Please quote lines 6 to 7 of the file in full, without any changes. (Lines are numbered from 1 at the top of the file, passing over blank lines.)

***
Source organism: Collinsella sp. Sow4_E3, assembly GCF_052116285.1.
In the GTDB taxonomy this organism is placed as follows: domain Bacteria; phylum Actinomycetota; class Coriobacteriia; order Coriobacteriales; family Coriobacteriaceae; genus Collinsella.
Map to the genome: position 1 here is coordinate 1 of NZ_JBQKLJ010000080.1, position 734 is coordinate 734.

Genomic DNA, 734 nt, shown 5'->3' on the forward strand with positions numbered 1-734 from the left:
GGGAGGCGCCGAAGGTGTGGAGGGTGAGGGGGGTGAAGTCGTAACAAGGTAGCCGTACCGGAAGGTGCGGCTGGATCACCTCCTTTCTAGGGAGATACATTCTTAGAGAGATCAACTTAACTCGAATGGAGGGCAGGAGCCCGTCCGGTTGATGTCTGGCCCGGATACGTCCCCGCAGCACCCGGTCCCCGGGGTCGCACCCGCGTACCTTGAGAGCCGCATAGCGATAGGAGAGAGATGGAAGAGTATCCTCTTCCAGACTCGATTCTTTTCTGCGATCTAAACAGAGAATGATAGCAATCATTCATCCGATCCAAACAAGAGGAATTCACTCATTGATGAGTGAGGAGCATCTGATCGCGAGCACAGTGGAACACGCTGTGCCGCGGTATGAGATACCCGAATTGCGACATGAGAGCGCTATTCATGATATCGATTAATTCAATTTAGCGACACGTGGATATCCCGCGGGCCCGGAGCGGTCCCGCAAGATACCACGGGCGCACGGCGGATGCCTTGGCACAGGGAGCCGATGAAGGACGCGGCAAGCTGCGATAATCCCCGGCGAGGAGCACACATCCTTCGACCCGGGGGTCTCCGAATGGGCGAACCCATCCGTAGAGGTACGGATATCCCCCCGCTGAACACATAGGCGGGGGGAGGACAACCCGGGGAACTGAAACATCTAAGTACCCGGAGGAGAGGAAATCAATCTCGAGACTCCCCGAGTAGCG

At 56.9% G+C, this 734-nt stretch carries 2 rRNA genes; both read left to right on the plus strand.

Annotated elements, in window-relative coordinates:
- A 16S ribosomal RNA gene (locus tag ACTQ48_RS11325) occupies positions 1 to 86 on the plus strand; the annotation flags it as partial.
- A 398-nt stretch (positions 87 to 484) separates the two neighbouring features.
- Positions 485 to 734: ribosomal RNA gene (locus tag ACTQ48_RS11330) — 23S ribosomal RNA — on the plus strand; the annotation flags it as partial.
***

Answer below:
At 56.9% G+C, this 734-nt stretch carries 2 rRNA genes; both read left to right on the plus strand.

Annotated elements, in window-relative coordinates: